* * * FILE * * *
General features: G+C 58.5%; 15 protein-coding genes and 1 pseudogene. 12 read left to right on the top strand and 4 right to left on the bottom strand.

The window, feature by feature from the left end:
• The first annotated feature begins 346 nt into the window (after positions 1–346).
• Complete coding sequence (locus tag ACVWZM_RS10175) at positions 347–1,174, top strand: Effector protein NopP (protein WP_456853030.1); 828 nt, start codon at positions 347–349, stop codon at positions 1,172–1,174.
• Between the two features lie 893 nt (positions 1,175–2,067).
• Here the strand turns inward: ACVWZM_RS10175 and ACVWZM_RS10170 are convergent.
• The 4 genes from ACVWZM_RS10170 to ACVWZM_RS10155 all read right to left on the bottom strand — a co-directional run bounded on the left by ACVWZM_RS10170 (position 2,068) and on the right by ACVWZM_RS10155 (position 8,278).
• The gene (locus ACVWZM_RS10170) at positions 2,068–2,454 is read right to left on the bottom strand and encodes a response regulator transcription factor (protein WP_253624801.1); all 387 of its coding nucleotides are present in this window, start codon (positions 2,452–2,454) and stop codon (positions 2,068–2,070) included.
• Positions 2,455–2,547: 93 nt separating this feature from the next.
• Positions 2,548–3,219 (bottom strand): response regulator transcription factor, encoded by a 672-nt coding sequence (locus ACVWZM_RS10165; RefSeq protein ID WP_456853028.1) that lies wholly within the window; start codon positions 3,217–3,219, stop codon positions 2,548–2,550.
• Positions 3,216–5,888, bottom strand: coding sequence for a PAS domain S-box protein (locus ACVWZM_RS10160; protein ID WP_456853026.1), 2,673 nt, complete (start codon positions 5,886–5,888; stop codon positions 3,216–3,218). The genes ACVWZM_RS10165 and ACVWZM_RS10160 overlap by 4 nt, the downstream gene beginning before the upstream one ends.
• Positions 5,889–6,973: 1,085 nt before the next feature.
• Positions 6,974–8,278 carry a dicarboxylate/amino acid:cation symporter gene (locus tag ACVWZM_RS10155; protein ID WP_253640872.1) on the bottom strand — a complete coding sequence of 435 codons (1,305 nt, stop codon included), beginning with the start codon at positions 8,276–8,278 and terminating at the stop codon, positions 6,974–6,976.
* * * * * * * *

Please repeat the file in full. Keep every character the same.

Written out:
General features: G+C 58.5%; 15 protein-coding genes and 1 pseudogene. 12 read left to right on the top strand and 4 right to left on the bottom strand.

The window, feature by feature from the left end:
• The first annotated feature begins 346 nt into the window (after positions 1–346).
• Complete coding sequence (locus tag ACVWZM_RS10175) at positions 347–1,174, top strand: Effector protein NopP (protein WP_456853030.1); 828 nt, start codon at positions 347–349, stop codon at positions 1,172–1,174.
• Between the two features lie 893 nt (positions 1,175–2,067).
• Here the strand turns inward: ACVWZM_RS10175 and ACVWZM_RS10170 are convergent.
• The 4 genes from ACVWZM_RS10170 to ACVWZM_RS10155 all read right to left on the bottom strand — a co-directional run bounded on the left by ACVWZM_RS10170 (position 2,068) and on the right by ACVWZM_RS10155 (position 8,278).
• The gene (locus ACVWZM_RS10170) at positions 2,068–2,454 is read right to left on the bottom strand and encodes a response regulator transcription factor (protein WP_253624801.1); all 387 of its coding nucleotides are present in this window, start codon (positions 2,452–2,454) and stop codon (positions 2,068–2,070) included.
• Positions 2,455–2,547: 93 nt separating this feature from the next.
• Positions 2,548–3,219 (bottom strand): response regulator transcription factor, encoded by a 672-nt coding sequence (locus ACVWZM_RS10165; RefSeq protein ID WP_456853028.1) that lies wholly within the window; start codon positions 3,217–3,219, stop codon positions 2,548–2,550.
• Positions 3,216–5,888, bottom strand: coding sequence for a PAS domain S-box protein (locus ACVWZM_RS10160; protein ID WP_456853026.1), 2,673 nt, complete (start codon positions 5,886–5,888; stop codon positions 3,216–3,218). The genes ACVWZM_RS10165 and ACVWZM_RS10160 overlap by 4 nt, the downstream gene beginning before the upstream one ends.
• Positions 5,889–6,973: 1,085 nt before the next feature.
• Positions 6,974–8,278 carry a dicarboxylate/amino acid:cation symporter gene (locus tag ACVWZM_RS10155; protein ID WP_253640872.1) on the bottom strand — a complete coding sequence of 435 codons (1,305 nt, stop codon included), beginning with the start codon at positions 8,276–8,278 and terminating at the stop codon, positions 6,974–6,976.